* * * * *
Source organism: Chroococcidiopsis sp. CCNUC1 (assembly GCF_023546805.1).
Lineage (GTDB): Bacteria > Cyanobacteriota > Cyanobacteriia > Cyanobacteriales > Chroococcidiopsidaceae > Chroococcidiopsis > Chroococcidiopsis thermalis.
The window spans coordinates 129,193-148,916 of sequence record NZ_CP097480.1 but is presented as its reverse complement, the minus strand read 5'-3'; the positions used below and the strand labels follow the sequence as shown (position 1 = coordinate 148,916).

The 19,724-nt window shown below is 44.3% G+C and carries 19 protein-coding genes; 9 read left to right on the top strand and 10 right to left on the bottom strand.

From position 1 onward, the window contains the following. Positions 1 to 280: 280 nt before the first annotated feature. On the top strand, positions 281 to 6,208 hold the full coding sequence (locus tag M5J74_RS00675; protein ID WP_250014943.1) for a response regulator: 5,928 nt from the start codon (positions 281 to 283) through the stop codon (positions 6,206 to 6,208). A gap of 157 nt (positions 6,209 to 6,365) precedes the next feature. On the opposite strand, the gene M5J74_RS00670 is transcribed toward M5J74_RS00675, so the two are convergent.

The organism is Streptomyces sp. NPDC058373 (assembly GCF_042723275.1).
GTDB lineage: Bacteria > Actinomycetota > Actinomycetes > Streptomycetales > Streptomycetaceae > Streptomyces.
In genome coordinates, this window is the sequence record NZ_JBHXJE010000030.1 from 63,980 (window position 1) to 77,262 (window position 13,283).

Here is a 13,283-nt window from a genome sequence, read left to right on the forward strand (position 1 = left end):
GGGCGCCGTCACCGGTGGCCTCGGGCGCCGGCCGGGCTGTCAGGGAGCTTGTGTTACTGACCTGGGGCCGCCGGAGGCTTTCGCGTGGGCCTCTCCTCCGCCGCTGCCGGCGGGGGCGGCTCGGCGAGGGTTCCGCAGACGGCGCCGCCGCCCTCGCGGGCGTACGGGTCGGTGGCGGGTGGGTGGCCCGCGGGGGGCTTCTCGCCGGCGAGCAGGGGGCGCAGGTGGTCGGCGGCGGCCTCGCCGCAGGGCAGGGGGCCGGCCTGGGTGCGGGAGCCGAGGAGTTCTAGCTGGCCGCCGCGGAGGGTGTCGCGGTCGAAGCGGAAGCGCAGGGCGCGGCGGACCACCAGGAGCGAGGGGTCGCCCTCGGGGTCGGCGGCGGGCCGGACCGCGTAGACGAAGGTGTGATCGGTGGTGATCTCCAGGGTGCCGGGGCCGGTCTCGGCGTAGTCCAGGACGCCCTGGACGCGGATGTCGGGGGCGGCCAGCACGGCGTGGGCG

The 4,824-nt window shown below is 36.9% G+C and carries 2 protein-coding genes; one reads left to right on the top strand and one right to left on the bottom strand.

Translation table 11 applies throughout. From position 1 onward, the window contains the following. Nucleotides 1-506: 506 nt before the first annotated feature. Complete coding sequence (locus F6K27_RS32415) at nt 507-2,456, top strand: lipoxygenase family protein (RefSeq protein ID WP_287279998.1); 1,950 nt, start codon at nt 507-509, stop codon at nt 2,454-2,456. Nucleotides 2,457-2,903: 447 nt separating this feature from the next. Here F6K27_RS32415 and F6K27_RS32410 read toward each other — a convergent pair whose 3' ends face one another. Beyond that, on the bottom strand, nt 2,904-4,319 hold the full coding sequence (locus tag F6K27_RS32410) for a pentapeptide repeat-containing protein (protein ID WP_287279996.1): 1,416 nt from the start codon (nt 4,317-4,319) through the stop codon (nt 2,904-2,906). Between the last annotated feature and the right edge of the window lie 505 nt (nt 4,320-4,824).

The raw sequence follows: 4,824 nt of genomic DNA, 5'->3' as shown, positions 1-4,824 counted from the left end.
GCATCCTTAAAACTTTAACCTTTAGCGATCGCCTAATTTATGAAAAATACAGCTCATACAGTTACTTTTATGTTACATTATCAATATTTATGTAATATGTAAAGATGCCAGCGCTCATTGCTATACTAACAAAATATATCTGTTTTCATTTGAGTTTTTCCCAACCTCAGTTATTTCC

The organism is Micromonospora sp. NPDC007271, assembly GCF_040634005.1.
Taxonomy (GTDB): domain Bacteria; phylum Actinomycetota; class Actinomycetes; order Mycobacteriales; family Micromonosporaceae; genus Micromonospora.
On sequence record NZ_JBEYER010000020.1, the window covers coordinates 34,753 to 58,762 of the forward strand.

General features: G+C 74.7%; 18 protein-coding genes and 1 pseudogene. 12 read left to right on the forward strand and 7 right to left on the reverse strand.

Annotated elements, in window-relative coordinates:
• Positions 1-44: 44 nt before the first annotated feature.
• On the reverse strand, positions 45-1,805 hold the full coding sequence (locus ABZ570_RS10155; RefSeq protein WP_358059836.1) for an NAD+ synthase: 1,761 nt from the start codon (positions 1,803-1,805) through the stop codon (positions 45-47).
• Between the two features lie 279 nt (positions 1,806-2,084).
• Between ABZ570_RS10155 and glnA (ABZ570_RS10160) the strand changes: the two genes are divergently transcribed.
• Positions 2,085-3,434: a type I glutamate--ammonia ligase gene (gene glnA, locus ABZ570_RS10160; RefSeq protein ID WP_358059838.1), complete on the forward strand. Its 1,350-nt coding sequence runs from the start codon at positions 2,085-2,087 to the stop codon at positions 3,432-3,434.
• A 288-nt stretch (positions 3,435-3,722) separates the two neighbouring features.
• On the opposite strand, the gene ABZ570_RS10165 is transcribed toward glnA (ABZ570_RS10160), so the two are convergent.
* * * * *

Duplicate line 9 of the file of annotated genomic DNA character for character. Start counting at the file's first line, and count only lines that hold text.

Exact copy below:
Here is a 13,283-nt window from a genome sequence, read left to right on the forward strand (position 1 = left end):